The findings of this project can be used to fine tune the NLGA SPS 6 standard and the other NLGA fingerjoint and face-glued lumber product standards. The project will help the wood industry maximize the utilization of their raw material resource, resulting in increased profitability.
An above-ground field test of glulam and laminated veneer test samples protected by a combination of coating and treatment with borate by two alternative processes was initiated. Assessment of coating and sample preparation are described.
The project objective is to provide key data on the laminating properties of Canadian wood species to assist the secondary manufacturing industry to meet domestic and international customer expectations. This is a progress report to March 31, 1999.
This study was conducted with the aim of assessing the effects of log storage time and conditions at a BC mill yard on veneer production under mill production conditions. The second objective was to validate the FPInnovations LogdryTM drying model for developed for wood piles in Eastern Canadian mills. The software was used to generate drying rate predictions under the BC mill’s prevailing weather conditions and storage times for comparison with some measured residual moisture contents of Douglas fir logs kept in storage at the mill for six and nine months, sampled and peeled in a laboratory trial in 2016.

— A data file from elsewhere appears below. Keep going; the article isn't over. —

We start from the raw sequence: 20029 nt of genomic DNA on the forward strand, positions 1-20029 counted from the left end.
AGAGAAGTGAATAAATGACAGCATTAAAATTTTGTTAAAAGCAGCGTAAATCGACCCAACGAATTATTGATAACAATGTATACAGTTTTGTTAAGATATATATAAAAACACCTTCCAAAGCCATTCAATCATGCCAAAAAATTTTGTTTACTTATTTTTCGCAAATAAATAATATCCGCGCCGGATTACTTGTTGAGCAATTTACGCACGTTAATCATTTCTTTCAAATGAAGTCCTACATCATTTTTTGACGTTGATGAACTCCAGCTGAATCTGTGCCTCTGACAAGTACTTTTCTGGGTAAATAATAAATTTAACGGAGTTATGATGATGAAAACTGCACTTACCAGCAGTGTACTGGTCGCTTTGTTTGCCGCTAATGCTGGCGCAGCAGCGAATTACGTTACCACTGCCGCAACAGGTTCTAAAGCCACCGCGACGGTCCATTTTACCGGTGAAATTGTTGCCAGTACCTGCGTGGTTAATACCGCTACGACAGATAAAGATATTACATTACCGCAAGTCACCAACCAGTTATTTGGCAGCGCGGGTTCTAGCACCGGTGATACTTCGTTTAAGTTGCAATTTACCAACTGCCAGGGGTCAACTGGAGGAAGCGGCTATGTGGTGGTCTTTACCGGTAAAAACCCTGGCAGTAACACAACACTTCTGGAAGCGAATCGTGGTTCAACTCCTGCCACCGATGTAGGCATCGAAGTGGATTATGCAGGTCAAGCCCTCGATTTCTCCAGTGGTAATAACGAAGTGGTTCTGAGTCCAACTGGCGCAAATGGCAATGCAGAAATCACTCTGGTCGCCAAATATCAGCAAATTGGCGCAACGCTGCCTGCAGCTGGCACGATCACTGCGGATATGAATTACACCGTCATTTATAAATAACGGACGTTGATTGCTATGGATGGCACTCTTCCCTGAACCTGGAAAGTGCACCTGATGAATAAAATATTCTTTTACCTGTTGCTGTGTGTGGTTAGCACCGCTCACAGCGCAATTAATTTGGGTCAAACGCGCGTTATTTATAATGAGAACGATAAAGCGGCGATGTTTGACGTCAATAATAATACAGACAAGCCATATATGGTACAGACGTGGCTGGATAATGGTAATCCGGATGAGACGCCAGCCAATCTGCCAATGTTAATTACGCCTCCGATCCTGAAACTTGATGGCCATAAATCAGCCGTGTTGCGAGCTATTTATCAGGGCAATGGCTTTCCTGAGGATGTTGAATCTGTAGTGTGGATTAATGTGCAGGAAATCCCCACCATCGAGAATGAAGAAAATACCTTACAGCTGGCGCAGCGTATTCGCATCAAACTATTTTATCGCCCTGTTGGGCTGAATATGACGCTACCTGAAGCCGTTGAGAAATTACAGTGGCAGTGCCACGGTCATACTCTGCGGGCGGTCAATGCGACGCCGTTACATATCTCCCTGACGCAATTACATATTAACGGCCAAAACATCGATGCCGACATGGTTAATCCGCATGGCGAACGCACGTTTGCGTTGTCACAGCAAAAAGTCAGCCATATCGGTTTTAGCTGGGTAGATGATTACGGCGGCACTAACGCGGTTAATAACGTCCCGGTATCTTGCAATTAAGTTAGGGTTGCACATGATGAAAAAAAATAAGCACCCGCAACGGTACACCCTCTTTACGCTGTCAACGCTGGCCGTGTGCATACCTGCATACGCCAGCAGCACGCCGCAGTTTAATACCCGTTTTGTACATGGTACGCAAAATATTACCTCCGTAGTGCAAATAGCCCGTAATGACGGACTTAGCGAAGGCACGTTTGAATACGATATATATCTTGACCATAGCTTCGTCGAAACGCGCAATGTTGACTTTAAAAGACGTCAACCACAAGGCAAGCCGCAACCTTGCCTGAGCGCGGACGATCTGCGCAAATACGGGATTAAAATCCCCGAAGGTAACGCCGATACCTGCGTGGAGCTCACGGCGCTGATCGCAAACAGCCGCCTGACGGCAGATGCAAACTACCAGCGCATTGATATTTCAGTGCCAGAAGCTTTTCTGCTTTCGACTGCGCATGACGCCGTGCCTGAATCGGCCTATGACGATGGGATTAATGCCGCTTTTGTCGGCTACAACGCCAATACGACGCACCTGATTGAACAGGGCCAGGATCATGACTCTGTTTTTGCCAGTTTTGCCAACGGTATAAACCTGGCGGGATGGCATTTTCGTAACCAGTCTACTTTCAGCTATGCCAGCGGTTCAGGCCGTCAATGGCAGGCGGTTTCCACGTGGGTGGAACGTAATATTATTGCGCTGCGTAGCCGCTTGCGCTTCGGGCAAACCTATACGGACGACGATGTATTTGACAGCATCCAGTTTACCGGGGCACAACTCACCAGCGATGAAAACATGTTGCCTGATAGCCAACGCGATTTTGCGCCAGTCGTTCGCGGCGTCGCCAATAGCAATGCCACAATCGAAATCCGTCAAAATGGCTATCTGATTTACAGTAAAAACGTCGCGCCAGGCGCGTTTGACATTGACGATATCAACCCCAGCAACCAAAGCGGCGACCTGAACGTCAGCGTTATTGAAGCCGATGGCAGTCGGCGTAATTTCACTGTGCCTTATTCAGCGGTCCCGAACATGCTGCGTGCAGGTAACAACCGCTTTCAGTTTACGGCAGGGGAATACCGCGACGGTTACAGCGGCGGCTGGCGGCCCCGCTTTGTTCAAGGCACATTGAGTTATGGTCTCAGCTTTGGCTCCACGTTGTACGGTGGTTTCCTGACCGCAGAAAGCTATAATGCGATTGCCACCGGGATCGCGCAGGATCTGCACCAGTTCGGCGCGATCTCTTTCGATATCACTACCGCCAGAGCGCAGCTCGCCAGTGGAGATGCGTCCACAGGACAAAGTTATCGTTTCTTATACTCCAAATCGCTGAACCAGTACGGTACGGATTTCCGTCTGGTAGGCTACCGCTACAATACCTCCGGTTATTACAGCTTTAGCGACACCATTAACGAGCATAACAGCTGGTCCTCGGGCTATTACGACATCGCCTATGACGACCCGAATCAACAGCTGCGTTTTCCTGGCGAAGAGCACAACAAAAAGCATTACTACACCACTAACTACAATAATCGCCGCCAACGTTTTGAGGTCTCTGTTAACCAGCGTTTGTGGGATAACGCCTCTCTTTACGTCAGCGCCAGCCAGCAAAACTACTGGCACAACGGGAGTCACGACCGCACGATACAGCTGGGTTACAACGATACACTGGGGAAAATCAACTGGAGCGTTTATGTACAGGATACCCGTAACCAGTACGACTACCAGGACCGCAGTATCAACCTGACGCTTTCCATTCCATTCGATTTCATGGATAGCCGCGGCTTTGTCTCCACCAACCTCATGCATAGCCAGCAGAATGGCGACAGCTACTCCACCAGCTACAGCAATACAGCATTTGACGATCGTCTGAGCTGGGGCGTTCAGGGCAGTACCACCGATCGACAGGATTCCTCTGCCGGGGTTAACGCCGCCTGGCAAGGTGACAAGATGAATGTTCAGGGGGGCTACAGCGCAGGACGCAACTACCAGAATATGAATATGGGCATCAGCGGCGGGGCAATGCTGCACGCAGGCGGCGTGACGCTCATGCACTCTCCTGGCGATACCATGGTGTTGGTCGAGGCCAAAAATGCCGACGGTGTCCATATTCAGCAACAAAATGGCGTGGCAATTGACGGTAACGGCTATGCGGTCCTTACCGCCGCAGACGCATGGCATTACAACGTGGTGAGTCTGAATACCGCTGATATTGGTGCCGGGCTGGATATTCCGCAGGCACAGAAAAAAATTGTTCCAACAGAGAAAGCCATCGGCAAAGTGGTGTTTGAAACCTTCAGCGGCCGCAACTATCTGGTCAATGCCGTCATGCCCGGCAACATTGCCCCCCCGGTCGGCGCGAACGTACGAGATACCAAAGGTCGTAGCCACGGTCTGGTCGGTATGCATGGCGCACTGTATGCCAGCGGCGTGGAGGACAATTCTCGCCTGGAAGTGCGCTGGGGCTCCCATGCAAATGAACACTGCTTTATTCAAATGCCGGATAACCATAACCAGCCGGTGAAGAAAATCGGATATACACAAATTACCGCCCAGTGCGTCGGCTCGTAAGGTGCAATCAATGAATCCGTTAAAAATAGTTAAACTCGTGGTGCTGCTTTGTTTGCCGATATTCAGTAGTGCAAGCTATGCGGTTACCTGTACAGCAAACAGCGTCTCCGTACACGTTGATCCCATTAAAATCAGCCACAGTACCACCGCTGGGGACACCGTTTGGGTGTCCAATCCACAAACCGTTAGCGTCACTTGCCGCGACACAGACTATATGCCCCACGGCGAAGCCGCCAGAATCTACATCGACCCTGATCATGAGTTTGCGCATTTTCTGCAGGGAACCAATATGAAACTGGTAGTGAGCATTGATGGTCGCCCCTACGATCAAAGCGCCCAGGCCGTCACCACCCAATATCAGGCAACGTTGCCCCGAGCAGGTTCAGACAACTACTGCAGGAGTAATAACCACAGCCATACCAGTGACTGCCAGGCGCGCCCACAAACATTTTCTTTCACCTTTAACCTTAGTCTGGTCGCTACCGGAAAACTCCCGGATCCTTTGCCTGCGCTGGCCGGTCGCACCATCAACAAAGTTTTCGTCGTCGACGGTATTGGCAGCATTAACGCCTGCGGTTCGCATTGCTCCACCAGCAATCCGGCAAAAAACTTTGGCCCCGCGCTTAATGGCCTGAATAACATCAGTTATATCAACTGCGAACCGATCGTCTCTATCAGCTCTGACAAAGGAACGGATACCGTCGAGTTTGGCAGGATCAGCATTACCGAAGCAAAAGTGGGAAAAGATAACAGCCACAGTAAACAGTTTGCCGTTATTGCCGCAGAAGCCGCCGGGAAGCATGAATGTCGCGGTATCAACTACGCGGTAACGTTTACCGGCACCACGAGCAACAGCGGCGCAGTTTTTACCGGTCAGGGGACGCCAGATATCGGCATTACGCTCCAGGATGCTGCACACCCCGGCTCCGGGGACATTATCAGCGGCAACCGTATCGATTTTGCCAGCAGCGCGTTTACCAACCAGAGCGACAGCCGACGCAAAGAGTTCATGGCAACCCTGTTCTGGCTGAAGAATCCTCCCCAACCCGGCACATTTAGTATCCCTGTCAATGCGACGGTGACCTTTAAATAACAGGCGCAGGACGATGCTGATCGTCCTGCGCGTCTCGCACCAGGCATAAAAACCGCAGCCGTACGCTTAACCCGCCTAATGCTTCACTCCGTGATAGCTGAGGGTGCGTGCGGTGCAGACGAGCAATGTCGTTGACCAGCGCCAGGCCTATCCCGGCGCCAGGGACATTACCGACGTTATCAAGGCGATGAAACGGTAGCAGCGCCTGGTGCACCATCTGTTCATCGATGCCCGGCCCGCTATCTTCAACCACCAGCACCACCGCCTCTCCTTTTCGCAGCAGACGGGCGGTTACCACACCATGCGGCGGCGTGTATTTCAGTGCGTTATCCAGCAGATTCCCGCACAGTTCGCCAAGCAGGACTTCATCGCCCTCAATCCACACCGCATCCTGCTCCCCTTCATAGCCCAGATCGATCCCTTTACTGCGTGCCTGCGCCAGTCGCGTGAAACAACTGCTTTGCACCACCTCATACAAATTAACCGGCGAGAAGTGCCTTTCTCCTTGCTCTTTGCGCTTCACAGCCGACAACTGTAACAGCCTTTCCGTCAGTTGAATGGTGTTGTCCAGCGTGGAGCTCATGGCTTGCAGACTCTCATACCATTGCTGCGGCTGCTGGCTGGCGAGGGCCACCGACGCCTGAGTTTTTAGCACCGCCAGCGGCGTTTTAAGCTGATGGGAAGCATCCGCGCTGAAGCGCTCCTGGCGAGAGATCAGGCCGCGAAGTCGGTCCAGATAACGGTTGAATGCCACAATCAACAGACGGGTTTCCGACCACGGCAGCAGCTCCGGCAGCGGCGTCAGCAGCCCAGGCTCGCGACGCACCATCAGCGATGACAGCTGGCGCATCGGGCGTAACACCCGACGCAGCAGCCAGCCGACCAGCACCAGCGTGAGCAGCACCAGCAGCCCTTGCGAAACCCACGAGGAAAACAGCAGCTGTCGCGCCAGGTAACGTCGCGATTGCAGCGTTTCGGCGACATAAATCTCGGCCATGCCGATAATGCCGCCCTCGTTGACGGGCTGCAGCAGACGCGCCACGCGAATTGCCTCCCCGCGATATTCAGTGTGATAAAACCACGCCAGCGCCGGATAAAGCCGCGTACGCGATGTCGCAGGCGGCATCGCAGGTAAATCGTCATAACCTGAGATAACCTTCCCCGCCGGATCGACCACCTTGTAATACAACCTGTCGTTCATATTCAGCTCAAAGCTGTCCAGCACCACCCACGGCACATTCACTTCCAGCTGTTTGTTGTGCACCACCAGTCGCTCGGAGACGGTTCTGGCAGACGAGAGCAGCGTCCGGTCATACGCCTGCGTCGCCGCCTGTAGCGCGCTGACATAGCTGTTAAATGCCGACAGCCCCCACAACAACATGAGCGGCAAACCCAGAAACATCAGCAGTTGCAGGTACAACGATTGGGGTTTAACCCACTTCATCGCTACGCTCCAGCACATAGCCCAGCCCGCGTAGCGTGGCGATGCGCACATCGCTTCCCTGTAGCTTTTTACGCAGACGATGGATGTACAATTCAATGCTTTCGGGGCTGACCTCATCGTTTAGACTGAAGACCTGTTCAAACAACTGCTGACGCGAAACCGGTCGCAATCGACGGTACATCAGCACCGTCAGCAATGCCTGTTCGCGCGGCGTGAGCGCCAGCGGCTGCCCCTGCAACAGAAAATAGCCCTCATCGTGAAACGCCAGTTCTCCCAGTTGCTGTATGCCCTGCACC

The 2016 lab trials suggested little effect of lengthy (winter) storage up to 9 months but mill experience suggests this is excessively long and logs deteriorate in terms of veneer production and quality considerably earlier. Unfortunately due to experimental circumstances the mill peeling trials for the 9 month stored logs were unable to provide an accurate assessment of the true effect on production. Mills trials indicated % heavy sap had remained fairly stable largely within the mill target of 14% to 17% over the storage periods. During the mill trials there were unavoidable heavy confounding effects of different average diameter for log groups and peeler knife condition affecting the expected veneer production variables.